Akin Ogundiran



Gendered Cosmology of Merchant Capital Revolution in the Yoruba World


A persistent problem in the historiography of Africa is the incongruity between the epistemology of methods and conceptual framework for writing African history on one hand and the ontology of historical subjects’ lived experience on the other. This problem is more glaring in the study of Africa’s deep-time history. Here, the disciplinary boundary markings that define the practice of history have made it difficult to effectively realize the potentials of a truly modern historiography: that every way of being must be explained by its own theory of knowledge. As a result, many have called the question about using African epistemology to explain African ontologies but empirical studies that answer this question are far-between. I want to take on this challenge for the history of the Yoruba world during the early modern period, what many have also called the Atlantic Age. This was a period during which the Yoruba became entangled in the merchant capital revolution, and co-created the shared experience of early modernity.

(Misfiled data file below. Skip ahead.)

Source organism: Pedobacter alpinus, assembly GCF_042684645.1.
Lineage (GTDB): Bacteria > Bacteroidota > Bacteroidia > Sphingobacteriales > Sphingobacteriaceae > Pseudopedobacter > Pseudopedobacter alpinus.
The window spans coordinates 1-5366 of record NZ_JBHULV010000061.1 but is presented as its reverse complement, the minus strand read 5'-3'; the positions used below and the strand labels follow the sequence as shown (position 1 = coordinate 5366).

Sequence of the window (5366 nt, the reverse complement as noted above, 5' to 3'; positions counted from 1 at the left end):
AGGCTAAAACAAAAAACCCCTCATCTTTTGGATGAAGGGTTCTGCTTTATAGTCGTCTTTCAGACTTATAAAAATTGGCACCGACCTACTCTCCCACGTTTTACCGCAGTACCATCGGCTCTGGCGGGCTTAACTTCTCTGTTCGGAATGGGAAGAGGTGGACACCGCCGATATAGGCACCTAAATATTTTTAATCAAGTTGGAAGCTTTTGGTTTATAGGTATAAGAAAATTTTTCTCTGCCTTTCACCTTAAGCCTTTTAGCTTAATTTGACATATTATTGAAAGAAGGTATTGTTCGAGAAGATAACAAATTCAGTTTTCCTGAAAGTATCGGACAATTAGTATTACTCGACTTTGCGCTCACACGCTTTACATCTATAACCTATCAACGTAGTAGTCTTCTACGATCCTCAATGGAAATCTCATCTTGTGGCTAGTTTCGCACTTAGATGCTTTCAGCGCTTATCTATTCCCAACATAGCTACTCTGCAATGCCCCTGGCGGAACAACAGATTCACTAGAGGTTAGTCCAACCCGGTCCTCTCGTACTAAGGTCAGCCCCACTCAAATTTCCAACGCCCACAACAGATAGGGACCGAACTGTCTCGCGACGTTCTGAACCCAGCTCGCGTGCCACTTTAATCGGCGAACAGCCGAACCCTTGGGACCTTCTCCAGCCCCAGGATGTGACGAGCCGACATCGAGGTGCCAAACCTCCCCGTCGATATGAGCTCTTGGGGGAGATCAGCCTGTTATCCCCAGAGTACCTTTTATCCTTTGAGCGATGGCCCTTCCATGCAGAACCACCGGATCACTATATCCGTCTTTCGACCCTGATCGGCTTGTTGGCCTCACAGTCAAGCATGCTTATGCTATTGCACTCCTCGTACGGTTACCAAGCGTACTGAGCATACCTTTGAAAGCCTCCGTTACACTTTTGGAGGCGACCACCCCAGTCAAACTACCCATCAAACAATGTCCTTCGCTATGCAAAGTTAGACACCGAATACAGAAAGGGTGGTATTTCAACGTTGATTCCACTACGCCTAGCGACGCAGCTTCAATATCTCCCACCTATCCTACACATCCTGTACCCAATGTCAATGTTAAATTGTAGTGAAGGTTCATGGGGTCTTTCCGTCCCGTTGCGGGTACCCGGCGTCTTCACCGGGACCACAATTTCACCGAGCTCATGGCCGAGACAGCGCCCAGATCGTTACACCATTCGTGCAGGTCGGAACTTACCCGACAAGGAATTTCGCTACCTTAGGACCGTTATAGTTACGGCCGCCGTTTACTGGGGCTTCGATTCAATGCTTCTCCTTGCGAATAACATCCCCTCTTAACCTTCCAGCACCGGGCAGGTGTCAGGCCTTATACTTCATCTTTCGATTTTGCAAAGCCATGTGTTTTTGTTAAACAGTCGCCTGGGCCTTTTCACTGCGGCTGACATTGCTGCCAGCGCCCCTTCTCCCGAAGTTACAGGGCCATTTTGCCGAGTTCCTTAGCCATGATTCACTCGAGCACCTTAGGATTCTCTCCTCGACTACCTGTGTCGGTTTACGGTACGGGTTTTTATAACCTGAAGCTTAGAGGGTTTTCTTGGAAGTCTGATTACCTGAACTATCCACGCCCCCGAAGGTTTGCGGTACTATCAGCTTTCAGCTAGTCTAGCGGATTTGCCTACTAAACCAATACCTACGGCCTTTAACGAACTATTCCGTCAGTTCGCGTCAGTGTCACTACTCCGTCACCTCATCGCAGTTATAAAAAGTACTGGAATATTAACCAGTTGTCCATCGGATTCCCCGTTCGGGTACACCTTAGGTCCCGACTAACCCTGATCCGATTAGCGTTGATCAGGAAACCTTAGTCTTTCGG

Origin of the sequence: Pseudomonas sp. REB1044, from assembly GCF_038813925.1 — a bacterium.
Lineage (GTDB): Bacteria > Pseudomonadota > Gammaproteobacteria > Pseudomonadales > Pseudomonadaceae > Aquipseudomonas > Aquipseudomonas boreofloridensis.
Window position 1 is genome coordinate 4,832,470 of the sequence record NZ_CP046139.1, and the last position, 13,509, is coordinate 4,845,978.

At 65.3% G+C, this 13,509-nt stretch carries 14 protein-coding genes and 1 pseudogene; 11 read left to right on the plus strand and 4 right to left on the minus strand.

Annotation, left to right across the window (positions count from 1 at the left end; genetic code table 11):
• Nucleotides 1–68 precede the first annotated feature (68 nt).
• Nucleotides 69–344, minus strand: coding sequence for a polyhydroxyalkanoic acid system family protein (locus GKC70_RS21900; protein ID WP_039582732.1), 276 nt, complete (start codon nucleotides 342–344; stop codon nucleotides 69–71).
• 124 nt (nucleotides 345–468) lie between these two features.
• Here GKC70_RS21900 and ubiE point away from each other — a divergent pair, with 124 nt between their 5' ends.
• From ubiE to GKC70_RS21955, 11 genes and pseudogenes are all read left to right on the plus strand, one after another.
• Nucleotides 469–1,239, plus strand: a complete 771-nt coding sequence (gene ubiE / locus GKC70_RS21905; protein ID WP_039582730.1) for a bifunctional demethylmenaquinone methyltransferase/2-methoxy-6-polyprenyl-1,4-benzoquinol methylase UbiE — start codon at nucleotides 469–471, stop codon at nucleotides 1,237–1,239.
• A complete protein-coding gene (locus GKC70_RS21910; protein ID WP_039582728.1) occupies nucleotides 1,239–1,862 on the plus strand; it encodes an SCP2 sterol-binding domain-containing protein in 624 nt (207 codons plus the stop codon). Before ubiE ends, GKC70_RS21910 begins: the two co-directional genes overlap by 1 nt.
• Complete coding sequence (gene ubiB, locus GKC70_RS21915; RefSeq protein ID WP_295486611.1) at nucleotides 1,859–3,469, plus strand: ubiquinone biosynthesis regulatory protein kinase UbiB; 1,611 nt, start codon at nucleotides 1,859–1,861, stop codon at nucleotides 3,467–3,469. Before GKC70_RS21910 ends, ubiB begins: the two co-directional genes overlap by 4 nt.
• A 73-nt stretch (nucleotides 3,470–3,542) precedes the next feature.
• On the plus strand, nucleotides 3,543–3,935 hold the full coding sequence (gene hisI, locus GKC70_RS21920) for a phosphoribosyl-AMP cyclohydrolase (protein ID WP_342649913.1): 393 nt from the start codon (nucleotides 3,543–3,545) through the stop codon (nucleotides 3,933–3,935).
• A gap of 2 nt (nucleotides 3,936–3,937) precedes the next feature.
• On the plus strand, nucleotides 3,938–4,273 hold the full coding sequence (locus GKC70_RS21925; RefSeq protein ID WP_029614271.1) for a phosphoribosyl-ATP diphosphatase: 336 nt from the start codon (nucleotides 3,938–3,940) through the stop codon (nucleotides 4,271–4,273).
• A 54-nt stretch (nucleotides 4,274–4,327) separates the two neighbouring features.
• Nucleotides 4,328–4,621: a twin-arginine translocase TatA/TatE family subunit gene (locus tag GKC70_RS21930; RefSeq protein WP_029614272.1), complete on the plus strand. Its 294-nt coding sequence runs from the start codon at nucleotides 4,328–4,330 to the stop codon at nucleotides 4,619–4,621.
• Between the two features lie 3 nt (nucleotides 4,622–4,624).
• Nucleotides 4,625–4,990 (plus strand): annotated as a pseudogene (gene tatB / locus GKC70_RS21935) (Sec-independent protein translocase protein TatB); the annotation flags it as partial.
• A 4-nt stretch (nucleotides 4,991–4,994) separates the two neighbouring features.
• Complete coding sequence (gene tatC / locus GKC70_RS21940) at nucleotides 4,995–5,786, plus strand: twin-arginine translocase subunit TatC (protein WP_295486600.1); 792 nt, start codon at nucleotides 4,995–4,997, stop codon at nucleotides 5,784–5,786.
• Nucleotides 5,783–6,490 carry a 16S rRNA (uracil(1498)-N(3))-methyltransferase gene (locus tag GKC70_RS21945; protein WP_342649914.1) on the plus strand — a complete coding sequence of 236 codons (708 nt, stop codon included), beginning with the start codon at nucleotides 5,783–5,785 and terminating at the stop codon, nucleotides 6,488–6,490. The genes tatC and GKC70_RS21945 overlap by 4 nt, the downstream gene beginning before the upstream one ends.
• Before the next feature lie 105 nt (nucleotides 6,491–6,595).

I want to explore two themes in this endeavor: (1) the Yoruba lived experience of merchant capital revolution; and (2) the methods and conceptual framework for studying that experience. I emphasize how the ancestral Yoruba used gendered relations to mediate their experience of merchant capital revolution, and how their cosmology was significantly transformed as a result of that experience. My goal is to write a history of meaning for the Yoruba lived experience during the seventeenth and eighteenth centuries. The historiography of Africa is rich with the facticity of what happened, who did what, when, how it happened, and why it happened. However, the very questions that are posed about causatives are often restricted to the kinds of answers that colonial archives can provide, and these have been based on the assumptions that only seek to understand the world from the narrow prism of Western rationalities. This is not surprising. One of the shortcomings of the Western social science is its inability to appreciate what it cannot measure or recognize and which lies outside the realm of its logic and instincts. As a result, the Western social science as the source of theory, method of inquiry, and model of explanation has been ill-prepared to account for the rationalities of thoughts, aspirations, and purposefulness that shaped the lived experience of African historical agents. A limitation of the historiography of Africa therefore is its inattentiveness to the meaning and meaningfulness of the lived experiences of historical agents, and the alternative ways of knowing that are consistent with the agents’ theories of knowledge.